The Temple of Nehalennia at Domburg

Ada Hondius-Crone

123 Pages, ISBN unknown     
Published by Meulenhof Amsterdam, 1955     

This book deals with the monuments dedicated to the Roman goddess Nehalennia and with the remains of her temple, which were revealed in 1647 after a terrific storm on the Domburg shore in Holland.
The reader who is not an archeologist may learn something new about the corner of Holland, nearest to England, while students of archeology will find here a complete collection of all the monuments of Domburg, twenty-eight of which were dedicated to the same divinity, namely to the goddess Nehalennia. She was protector of the sailor and the traveller on land, guardian of their precious goods, patroness of their ships and waggons. She was a goddess in whose name a temple was erected in the second and third centuries of our era. The men who shared in her benevolence placed votive offerings in this temple. These stones were provided with their names. The sanctuary was situated near the sea in the neighbourhood of the present-day Domburg in Zeeland on the critical point where the over-land-route and the sea-route met.
A veil is drawn over the essence of the goddess. Her name is not recorded in ancient writings, nor has her temple been mentioned in Roman times. The reliable records of the discovery in 1647 are scarce.
The author of this book has collected the data carefully and has greatly enlarged the results by her research. With stubborn tenacity she brought together the numerous fragments which were scattered about, thus trying to precise what threatened to be lost.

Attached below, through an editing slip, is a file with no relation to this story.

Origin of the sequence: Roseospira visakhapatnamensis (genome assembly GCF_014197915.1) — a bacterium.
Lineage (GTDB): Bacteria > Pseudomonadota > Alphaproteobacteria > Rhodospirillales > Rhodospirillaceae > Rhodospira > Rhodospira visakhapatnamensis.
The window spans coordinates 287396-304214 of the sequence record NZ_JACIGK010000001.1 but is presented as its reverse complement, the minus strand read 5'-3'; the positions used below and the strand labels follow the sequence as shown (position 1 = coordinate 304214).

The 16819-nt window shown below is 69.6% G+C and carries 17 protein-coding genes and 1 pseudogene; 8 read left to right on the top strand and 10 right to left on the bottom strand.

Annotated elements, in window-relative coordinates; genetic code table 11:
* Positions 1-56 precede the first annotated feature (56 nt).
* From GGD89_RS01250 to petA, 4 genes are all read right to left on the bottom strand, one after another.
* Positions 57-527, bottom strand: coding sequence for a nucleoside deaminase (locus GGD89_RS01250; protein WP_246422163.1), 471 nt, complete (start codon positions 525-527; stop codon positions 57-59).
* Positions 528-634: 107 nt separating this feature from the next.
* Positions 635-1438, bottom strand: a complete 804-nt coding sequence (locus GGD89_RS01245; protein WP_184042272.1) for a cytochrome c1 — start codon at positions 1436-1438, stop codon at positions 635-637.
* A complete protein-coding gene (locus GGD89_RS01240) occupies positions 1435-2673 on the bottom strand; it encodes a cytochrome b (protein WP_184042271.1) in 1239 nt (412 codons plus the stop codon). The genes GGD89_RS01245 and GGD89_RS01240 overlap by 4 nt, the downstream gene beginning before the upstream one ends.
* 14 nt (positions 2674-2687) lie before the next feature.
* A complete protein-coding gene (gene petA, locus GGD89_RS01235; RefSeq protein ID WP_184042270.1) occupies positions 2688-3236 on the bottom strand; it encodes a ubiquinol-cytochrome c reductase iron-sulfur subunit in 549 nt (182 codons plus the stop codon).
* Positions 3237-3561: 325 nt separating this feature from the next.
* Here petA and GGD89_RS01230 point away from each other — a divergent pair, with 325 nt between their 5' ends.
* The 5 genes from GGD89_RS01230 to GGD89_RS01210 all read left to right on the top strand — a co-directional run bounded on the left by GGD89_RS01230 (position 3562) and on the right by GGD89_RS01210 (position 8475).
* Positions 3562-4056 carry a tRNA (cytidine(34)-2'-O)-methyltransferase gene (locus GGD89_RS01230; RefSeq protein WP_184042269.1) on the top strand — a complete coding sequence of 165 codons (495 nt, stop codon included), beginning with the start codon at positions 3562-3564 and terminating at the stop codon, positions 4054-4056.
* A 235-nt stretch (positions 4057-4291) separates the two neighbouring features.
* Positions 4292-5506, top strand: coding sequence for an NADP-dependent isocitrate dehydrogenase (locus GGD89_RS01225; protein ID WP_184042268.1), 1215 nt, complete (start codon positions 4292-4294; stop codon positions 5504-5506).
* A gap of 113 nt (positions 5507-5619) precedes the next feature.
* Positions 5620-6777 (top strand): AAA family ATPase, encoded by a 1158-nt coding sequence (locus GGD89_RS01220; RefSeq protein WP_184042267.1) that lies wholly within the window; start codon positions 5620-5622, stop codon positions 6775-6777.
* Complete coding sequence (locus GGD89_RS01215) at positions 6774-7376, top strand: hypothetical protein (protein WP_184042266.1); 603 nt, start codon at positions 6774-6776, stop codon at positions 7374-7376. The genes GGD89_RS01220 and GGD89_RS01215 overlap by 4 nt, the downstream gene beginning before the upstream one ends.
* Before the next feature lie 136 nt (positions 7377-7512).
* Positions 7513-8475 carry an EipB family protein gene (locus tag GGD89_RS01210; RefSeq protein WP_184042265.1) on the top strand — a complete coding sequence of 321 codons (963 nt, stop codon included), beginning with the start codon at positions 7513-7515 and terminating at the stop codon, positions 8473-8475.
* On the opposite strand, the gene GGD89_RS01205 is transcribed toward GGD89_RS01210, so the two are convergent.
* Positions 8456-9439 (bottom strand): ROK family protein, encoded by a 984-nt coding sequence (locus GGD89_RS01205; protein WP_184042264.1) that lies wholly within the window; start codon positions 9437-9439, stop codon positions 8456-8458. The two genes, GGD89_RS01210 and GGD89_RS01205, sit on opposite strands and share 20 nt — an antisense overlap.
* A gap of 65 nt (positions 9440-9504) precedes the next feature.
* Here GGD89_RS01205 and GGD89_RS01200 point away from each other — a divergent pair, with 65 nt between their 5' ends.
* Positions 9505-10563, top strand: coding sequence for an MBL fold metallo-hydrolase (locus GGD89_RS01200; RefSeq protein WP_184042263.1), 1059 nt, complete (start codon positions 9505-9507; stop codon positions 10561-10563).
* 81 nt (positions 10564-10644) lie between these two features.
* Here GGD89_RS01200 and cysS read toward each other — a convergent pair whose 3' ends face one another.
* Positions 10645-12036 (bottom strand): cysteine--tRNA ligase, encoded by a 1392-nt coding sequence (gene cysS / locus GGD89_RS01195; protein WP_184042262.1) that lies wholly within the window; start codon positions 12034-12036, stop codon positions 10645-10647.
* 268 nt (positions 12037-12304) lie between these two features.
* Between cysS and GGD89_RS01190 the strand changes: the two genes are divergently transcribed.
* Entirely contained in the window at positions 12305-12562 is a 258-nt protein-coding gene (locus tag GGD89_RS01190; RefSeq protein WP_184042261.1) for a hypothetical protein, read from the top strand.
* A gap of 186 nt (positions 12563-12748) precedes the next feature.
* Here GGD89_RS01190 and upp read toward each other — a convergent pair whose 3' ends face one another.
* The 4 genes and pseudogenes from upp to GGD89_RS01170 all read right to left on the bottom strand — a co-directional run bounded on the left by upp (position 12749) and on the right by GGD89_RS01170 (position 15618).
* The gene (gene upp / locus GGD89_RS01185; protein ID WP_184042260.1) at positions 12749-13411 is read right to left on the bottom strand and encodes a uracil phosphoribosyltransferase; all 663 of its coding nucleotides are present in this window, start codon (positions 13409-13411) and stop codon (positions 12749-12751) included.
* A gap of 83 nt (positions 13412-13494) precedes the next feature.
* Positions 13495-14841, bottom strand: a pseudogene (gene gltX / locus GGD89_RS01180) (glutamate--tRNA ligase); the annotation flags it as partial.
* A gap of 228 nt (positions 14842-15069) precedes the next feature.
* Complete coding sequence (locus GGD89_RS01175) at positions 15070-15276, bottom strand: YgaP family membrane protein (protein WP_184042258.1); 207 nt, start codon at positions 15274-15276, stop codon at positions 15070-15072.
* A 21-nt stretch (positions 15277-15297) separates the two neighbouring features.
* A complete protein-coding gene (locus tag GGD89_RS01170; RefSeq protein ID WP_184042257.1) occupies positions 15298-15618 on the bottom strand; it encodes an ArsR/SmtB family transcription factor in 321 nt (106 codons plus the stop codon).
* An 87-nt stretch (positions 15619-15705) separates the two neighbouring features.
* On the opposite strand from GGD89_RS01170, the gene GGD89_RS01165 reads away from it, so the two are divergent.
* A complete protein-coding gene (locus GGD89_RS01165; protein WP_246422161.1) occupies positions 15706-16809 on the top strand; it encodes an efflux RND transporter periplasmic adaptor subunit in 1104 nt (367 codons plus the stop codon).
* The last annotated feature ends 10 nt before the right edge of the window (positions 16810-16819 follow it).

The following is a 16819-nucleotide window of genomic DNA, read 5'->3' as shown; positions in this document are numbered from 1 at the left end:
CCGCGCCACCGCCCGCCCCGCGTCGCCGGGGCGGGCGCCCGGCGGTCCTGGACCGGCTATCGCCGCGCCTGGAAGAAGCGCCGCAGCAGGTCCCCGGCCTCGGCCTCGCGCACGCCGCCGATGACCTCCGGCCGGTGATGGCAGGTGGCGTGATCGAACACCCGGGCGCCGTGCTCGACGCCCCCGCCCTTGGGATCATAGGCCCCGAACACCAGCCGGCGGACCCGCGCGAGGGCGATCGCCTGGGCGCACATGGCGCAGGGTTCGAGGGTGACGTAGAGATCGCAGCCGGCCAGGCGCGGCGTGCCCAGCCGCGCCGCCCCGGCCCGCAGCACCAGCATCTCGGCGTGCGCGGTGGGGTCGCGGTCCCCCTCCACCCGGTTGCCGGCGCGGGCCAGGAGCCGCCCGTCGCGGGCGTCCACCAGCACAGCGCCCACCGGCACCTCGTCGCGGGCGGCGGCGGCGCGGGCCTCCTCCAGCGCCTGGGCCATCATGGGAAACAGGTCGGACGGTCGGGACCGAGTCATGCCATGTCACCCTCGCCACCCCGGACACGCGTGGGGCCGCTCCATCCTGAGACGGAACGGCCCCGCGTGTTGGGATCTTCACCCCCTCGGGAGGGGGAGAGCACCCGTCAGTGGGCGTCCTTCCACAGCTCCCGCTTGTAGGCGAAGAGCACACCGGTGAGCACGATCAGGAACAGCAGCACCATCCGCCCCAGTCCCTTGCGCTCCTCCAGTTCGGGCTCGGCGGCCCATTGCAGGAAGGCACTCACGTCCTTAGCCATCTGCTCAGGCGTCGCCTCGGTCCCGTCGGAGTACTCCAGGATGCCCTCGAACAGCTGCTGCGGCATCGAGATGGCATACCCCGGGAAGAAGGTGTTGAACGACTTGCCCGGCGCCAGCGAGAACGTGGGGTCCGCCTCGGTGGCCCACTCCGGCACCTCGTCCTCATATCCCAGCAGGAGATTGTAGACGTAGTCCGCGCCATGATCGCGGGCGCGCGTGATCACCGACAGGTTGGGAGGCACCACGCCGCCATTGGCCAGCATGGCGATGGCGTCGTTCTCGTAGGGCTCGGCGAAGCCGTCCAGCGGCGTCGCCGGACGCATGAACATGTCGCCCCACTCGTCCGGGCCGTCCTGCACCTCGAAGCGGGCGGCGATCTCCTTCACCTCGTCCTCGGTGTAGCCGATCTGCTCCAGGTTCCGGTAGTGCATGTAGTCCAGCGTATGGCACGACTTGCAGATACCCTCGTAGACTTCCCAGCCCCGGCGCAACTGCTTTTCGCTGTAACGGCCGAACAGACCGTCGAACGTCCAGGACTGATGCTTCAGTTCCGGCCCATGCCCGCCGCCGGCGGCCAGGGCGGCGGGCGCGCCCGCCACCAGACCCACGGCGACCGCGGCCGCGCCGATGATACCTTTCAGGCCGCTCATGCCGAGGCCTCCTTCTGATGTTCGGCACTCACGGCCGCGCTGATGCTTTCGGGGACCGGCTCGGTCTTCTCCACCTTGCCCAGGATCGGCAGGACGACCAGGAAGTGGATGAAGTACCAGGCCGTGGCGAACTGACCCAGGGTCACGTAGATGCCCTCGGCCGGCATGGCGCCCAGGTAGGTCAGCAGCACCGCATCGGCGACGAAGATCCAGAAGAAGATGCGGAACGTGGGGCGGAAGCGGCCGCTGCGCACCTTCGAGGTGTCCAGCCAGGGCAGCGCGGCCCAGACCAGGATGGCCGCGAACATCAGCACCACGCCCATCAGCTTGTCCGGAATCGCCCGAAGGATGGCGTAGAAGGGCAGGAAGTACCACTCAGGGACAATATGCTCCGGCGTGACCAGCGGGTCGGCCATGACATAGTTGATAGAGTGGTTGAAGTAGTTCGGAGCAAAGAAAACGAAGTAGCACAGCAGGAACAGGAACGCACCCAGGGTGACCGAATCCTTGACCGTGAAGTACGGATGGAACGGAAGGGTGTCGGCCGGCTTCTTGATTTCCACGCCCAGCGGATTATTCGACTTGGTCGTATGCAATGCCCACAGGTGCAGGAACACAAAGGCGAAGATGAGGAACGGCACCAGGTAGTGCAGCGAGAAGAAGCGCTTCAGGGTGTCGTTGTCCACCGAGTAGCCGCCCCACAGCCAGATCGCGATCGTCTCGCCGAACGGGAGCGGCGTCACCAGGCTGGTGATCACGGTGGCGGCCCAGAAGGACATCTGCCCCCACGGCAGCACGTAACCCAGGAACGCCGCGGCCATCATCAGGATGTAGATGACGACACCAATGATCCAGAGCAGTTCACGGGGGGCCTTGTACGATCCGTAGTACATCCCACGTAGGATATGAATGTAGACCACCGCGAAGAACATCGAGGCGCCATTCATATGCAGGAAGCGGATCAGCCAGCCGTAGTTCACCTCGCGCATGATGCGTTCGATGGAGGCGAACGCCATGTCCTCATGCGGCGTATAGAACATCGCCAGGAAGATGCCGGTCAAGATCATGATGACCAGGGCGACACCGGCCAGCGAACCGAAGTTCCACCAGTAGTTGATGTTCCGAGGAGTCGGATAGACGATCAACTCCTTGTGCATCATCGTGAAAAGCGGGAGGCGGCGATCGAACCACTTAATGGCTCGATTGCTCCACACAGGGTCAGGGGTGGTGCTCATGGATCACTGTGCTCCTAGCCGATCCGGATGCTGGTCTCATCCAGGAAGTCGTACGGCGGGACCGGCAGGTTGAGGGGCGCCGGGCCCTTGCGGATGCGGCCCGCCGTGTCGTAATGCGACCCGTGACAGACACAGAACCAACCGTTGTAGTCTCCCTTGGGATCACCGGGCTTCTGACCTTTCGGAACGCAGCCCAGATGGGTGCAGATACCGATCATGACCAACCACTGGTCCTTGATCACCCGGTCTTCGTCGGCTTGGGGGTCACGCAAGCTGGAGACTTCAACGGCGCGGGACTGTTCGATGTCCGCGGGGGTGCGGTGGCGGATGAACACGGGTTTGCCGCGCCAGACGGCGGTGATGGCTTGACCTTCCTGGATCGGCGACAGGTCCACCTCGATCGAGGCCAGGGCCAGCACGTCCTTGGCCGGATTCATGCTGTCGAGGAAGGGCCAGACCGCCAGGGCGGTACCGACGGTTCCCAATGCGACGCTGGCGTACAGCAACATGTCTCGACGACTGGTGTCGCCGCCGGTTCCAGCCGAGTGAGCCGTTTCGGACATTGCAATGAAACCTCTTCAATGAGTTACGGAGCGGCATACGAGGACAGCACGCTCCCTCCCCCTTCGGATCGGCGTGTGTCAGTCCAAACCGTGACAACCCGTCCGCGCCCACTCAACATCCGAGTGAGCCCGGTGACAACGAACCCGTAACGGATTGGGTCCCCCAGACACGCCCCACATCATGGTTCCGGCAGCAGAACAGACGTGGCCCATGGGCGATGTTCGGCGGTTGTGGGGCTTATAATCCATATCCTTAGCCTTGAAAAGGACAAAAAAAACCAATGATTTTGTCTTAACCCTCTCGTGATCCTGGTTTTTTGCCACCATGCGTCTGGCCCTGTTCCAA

Making use of the finds she tries to revive for the reader the harbour near the temple and the sea route to England as they were in about the third century A.D.
The book includes a map of the district in that period and a publication of the documents describing the first finds, together with a survey of all the literature concerning the monuments, which has appeared during the last three centuries. New photographs are shown side by side with the drawings which engravers in the past made of the monuments. The last complete treatise dates from 1845 and hence the book supplies an urgent need for an up-to-date study.

(The text above comes from the back of the book)     

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